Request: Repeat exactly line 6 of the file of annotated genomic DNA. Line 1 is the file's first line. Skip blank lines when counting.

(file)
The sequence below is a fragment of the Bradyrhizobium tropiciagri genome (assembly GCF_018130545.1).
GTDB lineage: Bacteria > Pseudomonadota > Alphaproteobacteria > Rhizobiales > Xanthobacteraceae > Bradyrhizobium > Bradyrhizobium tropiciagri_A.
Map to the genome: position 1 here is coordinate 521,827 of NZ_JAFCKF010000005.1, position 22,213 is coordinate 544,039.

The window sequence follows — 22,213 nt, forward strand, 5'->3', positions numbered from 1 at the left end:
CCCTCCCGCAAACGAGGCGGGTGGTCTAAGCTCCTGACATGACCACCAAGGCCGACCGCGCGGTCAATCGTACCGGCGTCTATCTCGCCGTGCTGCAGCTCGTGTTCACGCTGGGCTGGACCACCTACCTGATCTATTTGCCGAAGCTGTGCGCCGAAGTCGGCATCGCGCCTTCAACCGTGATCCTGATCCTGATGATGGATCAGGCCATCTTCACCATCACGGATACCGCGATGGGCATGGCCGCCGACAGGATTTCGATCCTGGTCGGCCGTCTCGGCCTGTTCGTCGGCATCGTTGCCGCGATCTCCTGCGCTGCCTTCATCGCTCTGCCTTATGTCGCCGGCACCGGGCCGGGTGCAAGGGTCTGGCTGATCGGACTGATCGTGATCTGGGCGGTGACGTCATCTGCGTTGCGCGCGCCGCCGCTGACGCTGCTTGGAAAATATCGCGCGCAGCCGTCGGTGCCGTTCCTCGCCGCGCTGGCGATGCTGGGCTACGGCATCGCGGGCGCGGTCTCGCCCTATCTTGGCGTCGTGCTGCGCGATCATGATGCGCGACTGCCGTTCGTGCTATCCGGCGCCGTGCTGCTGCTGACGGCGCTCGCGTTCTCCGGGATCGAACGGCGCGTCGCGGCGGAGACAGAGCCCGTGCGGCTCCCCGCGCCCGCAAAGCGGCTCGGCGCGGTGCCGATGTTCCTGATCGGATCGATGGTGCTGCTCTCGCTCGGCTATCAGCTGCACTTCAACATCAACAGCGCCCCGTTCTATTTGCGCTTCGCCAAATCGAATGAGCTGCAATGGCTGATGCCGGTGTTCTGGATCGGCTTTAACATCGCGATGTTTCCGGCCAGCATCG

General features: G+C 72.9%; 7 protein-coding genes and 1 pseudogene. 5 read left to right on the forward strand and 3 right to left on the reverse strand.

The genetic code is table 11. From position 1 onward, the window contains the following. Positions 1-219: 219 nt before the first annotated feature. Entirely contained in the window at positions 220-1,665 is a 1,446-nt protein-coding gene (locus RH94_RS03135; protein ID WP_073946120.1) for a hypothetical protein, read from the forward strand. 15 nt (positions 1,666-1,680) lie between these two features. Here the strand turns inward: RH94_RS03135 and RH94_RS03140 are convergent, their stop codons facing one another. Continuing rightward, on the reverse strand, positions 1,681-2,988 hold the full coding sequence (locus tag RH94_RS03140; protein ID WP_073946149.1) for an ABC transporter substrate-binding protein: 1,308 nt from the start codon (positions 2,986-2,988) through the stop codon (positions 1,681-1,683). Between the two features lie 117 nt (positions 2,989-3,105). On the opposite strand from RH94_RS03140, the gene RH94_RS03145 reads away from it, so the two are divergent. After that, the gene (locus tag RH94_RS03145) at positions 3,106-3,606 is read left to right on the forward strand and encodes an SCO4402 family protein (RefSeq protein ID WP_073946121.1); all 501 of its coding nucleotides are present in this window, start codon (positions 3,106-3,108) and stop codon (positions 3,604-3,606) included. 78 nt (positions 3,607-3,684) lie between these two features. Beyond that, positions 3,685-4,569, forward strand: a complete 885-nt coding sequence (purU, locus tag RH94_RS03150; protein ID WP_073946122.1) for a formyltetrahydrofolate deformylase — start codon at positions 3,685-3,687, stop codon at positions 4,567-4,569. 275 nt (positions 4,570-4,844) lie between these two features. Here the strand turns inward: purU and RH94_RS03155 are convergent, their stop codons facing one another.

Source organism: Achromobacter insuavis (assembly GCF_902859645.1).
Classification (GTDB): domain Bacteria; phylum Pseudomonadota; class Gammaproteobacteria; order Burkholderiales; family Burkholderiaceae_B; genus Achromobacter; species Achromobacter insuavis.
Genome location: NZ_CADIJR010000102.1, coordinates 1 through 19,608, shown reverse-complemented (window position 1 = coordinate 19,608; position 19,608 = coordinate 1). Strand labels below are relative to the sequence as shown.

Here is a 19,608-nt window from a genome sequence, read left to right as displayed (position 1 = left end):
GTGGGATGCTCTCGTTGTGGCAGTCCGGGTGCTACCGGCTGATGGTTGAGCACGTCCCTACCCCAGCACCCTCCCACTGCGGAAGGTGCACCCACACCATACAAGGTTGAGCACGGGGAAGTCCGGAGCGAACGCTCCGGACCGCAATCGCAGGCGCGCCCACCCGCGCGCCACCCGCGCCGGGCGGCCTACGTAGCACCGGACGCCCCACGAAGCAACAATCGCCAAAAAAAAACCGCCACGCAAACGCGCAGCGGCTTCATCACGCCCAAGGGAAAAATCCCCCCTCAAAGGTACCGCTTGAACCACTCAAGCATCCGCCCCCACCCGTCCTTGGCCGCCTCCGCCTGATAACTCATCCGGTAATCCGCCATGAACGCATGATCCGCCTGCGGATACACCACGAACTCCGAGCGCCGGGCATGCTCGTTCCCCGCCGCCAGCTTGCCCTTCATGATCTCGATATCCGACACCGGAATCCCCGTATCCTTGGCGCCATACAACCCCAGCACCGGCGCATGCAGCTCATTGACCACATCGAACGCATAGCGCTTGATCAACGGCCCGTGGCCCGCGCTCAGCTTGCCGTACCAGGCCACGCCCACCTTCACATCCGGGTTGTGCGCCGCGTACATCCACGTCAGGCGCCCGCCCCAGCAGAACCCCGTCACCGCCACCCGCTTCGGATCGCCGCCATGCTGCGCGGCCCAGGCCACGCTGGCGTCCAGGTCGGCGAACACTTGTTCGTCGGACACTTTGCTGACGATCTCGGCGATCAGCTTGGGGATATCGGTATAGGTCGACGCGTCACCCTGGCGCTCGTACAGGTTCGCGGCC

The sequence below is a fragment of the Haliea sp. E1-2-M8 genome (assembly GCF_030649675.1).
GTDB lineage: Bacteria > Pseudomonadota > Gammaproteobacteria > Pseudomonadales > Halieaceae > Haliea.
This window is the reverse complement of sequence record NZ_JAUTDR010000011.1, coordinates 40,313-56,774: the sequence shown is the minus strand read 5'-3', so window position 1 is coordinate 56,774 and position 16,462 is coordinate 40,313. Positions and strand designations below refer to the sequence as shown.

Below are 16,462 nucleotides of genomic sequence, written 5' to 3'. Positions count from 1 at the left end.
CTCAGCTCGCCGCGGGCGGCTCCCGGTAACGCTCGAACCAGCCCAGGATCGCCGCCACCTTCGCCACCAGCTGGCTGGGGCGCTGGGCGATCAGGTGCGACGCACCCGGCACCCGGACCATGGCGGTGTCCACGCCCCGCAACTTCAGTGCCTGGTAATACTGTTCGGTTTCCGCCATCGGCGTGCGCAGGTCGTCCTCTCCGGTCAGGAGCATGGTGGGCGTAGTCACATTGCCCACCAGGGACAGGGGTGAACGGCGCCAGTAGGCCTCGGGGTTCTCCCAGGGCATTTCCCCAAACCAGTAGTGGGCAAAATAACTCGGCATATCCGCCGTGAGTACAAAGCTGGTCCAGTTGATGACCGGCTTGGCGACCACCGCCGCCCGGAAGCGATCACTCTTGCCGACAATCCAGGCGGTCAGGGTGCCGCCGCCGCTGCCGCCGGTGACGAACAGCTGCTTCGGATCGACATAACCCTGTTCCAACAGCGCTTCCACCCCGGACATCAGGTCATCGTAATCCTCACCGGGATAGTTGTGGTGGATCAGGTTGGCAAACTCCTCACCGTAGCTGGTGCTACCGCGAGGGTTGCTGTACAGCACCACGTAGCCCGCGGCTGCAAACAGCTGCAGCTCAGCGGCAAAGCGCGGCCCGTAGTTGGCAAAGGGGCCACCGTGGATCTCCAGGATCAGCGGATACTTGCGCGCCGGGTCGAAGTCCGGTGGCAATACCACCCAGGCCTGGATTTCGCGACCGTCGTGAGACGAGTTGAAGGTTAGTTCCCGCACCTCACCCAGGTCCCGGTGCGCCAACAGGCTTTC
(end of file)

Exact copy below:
General features: G+C 72.9%; 7 protein-coding genes and 1 pseudogene. 5 read left to right on the forward strand and 3 right to left on the reverse strand.